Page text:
Hi Just thought I might share this. It is a simple attack, that the following proof shows will not work h = s ^{n} mod pAssume an attacker want to find a power m such that h ^{m} mod p = s=> s = s ^{(n.m)} mod p=> s ^{(n.m)} - s = 0 (mod p)The attacker would have to solve the above congruence. Using the theorem from my previous post, this implies that the congruence can be factorized to yield s.(s ^{(n.m-1)} - 1)This yields roots s = 0, s = 1 and possibly s = -1 for all values of n and m Therefore for s > 1 there are no values of m that can be used to determine the pre-image s from the hash h. i think your answer to this attack is right, maybe not complete but right. it is not possible to determine a 'm' that works regardless of 's' with only having h(s) i don't see how collisions effect this. ----------- also don't be disappointed with collisions problem, i have found 46337 as a prime number without collisions for n=3 with brute force i suggest that if you can find a way to determine if a prime number has collisions or not WITHOUT brute force the problem is solved.(as we need a large number that denies the possibility of brute force and it is not wise to determine itself with brute force ;D ) Title: Re: Anonymous Atomic Swaps Using Homomorphic HashingPost by: johank on September 06, 2018, 11:34:29 AM
Hi
For those following this thread, here is a proof that this hash can be broken Using Eulers totient function it is known that s ^{phi(p)} = 1 (mod p)Raising to a power t using modular arithmetic yields s ^{phi(p).t} = 1 (mod p)Multiplying by s s ^{(phi(p).t + 1)} = s (mod p)Therefore if a secret s was raised to a power n to hash, then the hash can be undone by raising to such a power m so that phi(p).t + 1 = n.m (phi(p).t + 1)/n = m Examples: p = 11 n = 3 phi(p) = 10 t = 2 phi(p).t + 1 = 21 m = 7 s ^{21} mod 11 = s mod 11 (you can easily verify this numerically)for example s = 9 s ^{3} mod 11 = 3 = hh ^{7} mod 11 = 9 = sThis proof is holds for s < p. If s > p then it does not hold, but then collisions become unavoidable as k.p + 1 and (k+1).p + 1 will result in the same hash. At this point one probably will have to change the hash function to h = g ^{s} mod p ( where g is some fixed generator number)(The problem with this hash function is that it can be computationally intensive) This would change this attack to a brute force attack that has to solve h ^{m} = 1 (mod p)which would mean g ^{s.m} = 1 (mod p)And then they would have to use brute force to solve s = phi(p).t/m with no remainder ie phi(p).t mod m = 0 I am not sure how hard this would be Title: Re: Anonymous Atomic Swaps Using Homomorphic HashingPost by: aliashraf on September 06, 2018, 10:05:36 PM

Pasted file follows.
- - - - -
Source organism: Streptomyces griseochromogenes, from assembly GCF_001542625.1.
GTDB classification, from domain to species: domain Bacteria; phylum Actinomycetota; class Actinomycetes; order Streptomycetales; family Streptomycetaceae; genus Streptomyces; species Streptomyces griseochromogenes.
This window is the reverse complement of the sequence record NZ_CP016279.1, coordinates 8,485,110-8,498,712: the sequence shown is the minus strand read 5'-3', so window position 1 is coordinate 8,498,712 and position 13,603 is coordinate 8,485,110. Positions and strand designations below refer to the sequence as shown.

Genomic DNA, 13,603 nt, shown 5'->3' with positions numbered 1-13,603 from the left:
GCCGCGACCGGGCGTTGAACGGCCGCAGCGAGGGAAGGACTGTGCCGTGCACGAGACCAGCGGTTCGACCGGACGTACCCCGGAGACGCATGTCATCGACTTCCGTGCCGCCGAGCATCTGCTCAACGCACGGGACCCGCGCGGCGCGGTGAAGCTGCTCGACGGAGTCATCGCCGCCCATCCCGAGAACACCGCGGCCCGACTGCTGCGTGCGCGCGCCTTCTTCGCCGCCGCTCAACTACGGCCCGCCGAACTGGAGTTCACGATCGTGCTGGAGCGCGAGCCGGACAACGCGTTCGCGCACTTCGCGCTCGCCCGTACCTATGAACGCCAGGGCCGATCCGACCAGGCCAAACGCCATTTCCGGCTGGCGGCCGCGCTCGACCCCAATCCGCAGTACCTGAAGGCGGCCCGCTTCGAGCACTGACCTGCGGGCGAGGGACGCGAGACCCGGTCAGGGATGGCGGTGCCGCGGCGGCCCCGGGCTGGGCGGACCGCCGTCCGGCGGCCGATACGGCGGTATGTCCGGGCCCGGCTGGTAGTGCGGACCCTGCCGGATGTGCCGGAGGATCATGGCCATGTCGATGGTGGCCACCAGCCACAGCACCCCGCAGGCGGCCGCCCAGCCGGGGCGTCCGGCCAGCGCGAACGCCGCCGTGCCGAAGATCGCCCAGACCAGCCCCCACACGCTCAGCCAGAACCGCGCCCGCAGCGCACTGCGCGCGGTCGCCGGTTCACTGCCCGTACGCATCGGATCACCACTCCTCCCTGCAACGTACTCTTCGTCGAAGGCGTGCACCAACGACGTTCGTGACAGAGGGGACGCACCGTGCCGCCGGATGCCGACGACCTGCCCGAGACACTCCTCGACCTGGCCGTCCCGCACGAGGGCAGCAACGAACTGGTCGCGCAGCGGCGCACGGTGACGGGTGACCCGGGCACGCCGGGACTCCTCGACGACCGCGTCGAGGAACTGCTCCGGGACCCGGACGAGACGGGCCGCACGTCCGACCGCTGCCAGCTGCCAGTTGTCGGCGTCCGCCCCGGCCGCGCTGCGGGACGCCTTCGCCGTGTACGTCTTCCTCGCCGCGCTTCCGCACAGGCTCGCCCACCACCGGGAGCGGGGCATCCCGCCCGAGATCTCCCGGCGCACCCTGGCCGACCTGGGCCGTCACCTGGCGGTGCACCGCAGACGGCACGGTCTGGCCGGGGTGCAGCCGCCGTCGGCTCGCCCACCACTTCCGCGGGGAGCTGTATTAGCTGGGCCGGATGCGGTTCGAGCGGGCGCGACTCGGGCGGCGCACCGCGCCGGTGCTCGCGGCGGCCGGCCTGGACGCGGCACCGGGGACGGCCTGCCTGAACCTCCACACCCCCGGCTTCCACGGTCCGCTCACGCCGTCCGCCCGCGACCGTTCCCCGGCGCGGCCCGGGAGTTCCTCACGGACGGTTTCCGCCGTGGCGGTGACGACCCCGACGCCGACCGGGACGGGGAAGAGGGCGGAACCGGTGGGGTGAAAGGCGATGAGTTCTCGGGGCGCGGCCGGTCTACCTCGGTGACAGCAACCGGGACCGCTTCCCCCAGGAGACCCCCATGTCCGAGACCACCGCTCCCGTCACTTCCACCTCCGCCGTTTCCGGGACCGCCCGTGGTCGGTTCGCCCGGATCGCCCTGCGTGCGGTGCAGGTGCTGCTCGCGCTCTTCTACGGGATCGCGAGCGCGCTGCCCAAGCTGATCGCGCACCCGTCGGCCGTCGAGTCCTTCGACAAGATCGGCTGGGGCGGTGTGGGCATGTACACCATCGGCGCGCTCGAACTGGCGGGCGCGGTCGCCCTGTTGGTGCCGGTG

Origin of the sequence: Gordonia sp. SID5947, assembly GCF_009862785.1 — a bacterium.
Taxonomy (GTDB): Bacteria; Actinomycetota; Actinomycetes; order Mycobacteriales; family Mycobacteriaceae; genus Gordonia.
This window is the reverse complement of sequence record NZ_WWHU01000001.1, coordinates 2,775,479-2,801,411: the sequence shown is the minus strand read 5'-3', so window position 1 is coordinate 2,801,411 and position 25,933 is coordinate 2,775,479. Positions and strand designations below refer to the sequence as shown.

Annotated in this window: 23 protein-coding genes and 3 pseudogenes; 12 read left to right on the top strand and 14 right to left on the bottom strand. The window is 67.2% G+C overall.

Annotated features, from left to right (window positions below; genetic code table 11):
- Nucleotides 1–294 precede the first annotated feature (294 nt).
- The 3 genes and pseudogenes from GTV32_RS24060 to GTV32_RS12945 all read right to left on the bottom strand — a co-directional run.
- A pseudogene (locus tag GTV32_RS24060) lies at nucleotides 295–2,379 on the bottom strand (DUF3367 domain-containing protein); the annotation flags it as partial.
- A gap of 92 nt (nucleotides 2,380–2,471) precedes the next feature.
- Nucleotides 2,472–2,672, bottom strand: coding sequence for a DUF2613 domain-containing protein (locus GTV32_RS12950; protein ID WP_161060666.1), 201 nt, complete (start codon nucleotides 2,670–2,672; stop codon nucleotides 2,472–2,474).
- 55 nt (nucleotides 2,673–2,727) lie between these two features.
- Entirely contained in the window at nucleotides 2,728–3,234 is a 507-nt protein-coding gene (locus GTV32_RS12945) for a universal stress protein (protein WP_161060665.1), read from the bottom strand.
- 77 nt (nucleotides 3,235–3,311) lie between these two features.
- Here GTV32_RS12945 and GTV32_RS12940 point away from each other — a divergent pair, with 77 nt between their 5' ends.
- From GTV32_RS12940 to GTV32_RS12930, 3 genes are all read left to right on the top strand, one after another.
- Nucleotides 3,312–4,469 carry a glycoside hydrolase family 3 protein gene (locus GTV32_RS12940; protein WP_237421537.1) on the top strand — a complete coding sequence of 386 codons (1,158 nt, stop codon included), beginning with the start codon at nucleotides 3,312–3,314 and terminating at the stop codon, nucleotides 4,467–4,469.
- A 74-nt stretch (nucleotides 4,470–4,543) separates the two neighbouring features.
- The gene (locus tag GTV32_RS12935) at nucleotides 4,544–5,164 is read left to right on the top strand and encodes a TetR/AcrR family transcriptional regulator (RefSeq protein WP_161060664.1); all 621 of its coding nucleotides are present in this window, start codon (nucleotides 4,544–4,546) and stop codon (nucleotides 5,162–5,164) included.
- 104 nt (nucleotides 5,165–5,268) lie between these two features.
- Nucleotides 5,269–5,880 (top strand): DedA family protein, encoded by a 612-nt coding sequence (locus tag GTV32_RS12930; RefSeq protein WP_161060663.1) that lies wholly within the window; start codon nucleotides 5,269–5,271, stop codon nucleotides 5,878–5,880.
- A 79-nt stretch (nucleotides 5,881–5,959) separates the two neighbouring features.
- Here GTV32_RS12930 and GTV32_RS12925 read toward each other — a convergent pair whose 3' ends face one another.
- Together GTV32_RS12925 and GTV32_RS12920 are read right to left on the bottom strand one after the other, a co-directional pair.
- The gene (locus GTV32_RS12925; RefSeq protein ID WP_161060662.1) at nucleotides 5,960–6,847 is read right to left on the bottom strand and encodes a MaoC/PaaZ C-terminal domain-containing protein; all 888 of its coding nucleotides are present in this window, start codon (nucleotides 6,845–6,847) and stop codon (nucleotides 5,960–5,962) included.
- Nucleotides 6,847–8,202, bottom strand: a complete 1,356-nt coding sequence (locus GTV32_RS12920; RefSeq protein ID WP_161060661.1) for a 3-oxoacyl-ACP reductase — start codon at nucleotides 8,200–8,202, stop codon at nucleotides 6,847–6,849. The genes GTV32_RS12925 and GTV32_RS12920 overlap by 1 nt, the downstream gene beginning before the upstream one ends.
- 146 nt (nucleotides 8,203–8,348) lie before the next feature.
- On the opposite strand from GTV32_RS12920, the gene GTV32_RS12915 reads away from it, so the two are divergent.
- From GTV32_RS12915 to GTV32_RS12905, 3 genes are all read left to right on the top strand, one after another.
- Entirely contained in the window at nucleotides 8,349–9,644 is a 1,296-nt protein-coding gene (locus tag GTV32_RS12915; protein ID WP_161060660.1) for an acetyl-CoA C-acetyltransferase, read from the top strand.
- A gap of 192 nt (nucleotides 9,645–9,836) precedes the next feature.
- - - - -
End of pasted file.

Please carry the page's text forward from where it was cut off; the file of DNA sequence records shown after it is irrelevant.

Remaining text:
@johank
I think we are not done with your proposal yet, despite your suggested inverse attack which is based on finding at least one pair of (t,m) such that (p-1)*t+1=n.m or m = ((p-1)*t + 1)/n and using m to find s=h(s) ^{m} mod p.You can note that the equation has no integer roots if p-1 mod n = 0 or (p-1)/n = k ((p-1)*t+1)/n = m ==> (p-1)*t/n + 1/n = m ==> m= kt+1/n so if we choose p and n such that n divides p-1 the hash function h(s) = s ^{n} mod p is irreversible. Now here is another interesting problem: For a prime number p and an odd number n, when such a number m can not be found to commit an inverse attack on h it seems that we have a hash function with collision! For example with n= 3 and p = 13 there is no m and inverse function but we have collision! I suggest that analysing the collision rate may still imply good enough security for large prime numbers. Title: Re: Anonymous Atomic Swaps Using Homomorphic HashingPost by: johank on September 07, 2018, 08:36:57 AM
@aliashraf
I agree with what you said. Yes, if (p-1) mod n = 0, it will not be reversible, and I agree that it seems if it is not reversible there are collisions. We therefore want something with collisions, but as little as possible. This also means that n can be even. It terms of the collision rate, I think I can help with that. For h _{1} = h_{2}s _{1}^{n} - s_{2}^{n} mod p = 0If p is prime then it has at most n roots => for a hash h, there are at most n secrets that create that hash. => brute force search space is reduced to 1/n of its original size for n = 2 all primes will yield (p-1) mod 2 = 0, it will be reversible and I suspect have collisions (at most 2 per hash) and the search space will only halve. Title: Re: Anonymous Atomic Swaps Using Homomorphic HashingPost by: aliashraf on September 07, 2018, 10:10:08 AM